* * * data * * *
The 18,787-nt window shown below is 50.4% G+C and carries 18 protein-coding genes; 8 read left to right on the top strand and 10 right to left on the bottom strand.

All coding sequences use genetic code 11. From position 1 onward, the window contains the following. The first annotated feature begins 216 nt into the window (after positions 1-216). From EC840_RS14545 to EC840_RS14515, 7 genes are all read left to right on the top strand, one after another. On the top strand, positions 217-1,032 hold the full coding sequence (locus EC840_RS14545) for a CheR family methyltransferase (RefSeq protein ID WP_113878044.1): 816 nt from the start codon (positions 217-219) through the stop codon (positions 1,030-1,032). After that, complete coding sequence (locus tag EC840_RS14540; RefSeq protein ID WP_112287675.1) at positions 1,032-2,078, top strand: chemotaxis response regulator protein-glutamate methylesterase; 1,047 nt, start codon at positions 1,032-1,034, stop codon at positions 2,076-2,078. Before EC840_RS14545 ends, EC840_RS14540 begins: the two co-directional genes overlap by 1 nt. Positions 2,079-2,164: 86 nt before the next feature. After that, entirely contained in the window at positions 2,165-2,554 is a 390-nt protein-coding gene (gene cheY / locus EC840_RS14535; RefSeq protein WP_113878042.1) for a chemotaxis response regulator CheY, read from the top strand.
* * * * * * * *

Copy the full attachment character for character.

The 18,787-nt window shown below is 50.4% G+C and carries 18 protein-coding genes; 8 read left to right on the top strand and 10 right to left on the bottom strand.

All coding sequences use genetic code 11. From position 1 onward, the window contains the following. The first annotated feature begins 216 nt into the window (after positions 1-216). From EC840_RS14545 to EC840_RS14515, 7 genes are all read left to right on the top strand, one after another. On the top strand, positions 217-1,032 hold the full coding sequence (locus EC840_RS14545) for a CheR family methyltransferase (RefSeq protein ID WP_113878044.1): 816 nt from the start codon (positions 217-219) through the stop codon (positions 1,030-1,032). After that, complete coding sequence (locus tag EC840_RS14540; RefSeq protein ID WP_112287675.1) at positions 1,032-2,078, top strand: chemotaxis response regulator protein-glutamate methylesterase; 1,047 nt, start codon at positions 1,032-1,034, stop codon at positions 2,076-2,078. Before EC840_RS14545 ends, EC840_RS14540 begins: the two co-directional genes overlap by 1 nt. Positions 2,079-2,164: 86 nt before the next feature. After that, entirely contained in the window at positions 2,165-2,554 is a 390-nt protein-coding gene (gene cheY / locus EC840_RS14535; RefSeq protein WP_113878042.1) for a chemotaxis response regulator CheY, read from the top strand.